Courtesy of the Loadstar publication, South China’s port congestion has gone from bad to worse with delays at Yantian now spilling over to nearby Shekou and Nansha ports.

When the bottleneck began over two weeks ago, Hutchison-run Yantian International Container Terminal (YICT) blamed out-of-whack shipping schedules for suspending laden export operations.

Since then, however, multiple shipping lines, including Maersk, have blamed Covid-19 for causing the poor port productivity in the Pearl River Delta.

The company said yesterday: “The situation continues to deteriorate as more positive Covid cases have been confirmed in Shenzhen, where Yantian and Shekou ports are located, and in Guangzhou, where Nansha port is located.

Maersk said it was now expecting delays of 14 days, with productivity at berths in the western area of YICT, where mainline vessels call, still only at 30%.

Lars Jensen, CEO of Vespucci Maritime, said Hapag-Lloyd’s list of planned port omissions for Yantian over the next four weeks had quadrupled to 16, compared with just four only a few days ago. And he noted that Maersk’s advisory yesterday listing 40 vessel arrivals affected by the congestion was “quite an escalation” from just three days ago, when the shipping line said “several” vessels would be impacted, with cargo shifted to alternate sailings.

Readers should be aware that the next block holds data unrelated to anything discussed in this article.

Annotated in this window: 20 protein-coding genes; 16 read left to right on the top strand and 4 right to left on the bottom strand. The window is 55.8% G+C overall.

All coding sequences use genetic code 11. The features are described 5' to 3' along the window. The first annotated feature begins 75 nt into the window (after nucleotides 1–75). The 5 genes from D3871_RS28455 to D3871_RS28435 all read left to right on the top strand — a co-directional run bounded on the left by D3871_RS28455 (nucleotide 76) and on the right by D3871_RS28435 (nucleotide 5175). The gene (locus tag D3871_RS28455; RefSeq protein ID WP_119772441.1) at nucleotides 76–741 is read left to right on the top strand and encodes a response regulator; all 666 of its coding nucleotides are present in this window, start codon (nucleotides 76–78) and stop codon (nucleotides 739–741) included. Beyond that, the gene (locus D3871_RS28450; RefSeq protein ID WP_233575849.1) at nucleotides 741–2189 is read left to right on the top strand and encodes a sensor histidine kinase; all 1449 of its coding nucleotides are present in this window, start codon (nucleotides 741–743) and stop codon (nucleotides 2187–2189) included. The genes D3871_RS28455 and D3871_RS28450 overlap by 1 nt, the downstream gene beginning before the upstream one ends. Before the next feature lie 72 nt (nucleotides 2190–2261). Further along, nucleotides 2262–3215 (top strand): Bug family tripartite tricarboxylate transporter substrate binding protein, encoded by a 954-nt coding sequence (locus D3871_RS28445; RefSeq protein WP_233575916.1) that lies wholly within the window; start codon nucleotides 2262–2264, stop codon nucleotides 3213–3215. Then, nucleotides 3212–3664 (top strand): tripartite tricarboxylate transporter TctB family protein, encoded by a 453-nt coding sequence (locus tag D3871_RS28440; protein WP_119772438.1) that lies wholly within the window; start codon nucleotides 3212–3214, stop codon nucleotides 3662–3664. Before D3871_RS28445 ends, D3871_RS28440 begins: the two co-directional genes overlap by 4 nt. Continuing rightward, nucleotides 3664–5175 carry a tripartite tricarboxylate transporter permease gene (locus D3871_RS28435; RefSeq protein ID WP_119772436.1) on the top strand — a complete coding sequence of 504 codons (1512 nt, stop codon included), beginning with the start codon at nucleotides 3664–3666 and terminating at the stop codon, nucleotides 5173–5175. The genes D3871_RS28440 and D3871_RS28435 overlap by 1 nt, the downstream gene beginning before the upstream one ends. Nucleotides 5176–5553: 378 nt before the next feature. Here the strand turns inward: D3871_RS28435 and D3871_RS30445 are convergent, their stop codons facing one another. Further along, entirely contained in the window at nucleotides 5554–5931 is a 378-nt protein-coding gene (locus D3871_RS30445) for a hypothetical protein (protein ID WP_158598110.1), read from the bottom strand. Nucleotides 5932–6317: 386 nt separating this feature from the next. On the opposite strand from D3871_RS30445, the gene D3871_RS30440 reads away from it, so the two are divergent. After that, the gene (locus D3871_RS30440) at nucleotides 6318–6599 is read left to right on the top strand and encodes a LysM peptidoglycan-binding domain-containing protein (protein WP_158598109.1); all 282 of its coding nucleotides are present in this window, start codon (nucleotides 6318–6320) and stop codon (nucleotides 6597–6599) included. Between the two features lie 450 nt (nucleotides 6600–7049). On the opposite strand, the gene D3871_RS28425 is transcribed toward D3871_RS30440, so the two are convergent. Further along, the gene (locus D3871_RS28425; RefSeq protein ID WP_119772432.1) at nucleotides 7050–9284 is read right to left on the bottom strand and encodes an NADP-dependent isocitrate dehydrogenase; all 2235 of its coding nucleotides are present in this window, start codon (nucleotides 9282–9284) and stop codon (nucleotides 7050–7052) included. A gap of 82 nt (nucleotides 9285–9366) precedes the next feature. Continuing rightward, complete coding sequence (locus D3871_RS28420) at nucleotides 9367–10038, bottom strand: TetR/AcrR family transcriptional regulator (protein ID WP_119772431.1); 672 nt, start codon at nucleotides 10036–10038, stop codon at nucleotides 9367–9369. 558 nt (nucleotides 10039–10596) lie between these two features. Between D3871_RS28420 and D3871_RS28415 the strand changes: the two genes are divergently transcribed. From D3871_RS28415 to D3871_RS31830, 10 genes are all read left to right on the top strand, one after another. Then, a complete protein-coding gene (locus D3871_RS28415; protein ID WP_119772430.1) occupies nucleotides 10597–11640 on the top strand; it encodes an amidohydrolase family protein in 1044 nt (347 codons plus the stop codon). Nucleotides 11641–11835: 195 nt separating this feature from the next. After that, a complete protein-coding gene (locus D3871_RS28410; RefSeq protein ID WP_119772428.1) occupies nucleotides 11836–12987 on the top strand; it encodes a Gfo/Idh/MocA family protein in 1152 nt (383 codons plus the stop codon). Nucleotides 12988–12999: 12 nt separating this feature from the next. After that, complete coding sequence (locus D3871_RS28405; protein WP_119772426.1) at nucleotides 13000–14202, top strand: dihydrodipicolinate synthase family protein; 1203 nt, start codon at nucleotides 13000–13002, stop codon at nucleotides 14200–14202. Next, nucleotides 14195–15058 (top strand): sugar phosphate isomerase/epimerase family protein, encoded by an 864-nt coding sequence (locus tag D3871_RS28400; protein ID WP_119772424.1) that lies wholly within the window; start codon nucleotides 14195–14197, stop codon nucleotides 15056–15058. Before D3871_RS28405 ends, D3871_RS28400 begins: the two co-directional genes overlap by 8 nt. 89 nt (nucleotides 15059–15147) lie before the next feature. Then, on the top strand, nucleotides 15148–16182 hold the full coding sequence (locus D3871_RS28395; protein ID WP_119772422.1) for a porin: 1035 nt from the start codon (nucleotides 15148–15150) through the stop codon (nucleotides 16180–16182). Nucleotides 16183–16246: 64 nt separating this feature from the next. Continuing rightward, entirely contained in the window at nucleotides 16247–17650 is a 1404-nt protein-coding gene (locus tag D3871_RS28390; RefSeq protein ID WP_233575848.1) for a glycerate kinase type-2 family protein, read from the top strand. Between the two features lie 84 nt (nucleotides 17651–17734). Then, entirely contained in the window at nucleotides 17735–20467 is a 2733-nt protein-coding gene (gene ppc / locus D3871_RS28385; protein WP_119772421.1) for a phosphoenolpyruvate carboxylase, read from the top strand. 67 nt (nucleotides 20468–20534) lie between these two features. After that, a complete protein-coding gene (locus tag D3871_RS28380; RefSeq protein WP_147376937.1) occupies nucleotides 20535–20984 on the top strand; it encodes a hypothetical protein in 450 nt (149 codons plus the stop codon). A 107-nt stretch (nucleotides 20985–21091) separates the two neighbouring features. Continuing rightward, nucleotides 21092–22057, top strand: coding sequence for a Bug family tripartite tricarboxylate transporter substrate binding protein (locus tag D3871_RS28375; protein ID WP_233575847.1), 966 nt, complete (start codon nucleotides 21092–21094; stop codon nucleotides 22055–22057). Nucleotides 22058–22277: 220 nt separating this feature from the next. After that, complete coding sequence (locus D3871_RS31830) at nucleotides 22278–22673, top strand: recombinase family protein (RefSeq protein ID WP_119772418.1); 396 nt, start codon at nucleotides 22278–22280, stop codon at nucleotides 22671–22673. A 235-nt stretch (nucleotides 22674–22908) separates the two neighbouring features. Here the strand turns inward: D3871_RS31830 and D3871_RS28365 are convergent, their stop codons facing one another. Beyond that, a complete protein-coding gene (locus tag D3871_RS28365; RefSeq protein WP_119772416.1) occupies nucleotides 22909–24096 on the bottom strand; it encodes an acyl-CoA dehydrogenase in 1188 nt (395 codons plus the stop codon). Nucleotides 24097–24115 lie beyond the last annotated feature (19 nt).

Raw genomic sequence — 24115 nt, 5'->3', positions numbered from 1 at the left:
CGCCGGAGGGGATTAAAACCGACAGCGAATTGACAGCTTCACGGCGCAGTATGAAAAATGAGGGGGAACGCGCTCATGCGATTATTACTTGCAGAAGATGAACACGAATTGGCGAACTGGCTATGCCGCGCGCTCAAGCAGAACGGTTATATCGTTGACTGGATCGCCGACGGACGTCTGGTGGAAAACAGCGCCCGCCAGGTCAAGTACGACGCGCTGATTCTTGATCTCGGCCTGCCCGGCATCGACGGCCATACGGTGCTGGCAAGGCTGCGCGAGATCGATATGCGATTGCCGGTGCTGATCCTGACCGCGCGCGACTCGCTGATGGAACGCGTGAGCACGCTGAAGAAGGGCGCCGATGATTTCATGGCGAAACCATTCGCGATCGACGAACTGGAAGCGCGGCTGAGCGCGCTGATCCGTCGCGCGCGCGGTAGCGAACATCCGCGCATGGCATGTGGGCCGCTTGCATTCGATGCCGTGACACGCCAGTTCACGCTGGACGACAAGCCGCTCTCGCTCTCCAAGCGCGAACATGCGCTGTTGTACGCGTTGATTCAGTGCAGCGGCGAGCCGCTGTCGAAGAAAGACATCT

Given Yantian’s throughput of 13.3m teu last year and the current drop in productivity claimed by Maersk, Mr Jensen estimated there was around 25,500 teu a day the port had been unable to handle since the crisis began.

“Putting this in context, when Suez was blocked by the Ever Given, it impacted a daily flow of 55,000 teu. But that ‘only’ lasted six days. In Yantian, we are at 14 days and counting –and there is the impact on Nansha and Shekou,” he added.

“Every day increases the backlog of cargo. Once the ports re-open to normal operations we should expect a surge of cargo – at least to the degree there are even vessels available to handle this. This in turn will cause ripples of potential congestion at destinations with a lag time of some two-to-five weeks.”